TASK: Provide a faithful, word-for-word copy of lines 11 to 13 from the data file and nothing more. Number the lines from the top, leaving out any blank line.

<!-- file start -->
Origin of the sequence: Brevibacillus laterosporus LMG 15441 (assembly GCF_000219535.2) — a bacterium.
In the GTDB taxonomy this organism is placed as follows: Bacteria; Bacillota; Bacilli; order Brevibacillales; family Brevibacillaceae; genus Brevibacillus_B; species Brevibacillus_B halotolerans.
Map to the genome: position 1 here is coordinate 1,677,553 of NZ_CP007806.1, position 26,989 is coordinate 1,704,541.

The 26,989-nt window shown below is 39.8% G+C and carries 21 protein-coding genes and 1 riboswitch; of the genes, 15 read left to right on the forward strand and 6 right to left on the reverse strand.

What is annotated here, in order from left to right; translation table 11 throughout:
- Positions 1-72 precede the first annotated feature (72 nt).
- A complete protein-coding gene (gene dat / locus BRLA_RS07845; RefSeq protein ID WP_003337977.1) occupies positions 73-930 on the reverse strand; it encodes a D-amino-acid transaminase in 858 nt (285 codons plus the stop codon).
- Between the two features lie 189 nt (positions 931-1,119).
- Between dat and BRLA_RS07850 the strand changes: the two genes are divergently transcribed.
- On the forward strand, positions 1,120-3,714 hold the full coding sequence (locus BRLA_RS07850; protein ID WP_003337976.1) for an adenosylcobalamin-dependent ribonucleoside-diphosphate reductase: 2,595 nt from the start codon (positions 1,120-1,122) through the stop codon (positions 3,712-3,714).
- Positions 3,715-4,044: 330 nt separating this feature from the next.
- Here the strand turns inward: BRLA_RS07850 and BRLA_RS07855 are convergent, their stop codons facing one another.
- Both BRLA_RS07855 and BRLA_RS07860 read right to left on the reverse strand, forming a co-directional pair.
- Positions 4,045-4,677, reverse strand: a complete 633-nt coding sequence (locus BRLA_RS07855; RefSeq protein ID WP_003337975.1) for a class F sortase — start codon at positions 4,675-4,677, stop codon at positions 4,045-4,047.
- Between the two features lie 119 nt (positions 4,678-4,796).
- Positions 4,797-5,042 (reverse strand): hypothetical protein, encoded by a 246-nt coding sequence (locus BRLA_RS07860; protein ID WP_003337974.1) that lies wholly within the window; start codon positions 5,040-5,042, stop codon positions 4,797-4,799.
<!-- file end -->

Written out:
- Positions 3,715-4,044: 330 nt separating this feature from the next.
- Here the strand turns inward: BRLA_RS07850 and BRLA_RS07855 are convergent, their stop codons facing one another.
- Both BRLA_RS07855 and BRLA_RS07860 read right to left on the reverse strand, forming a co-directional pair.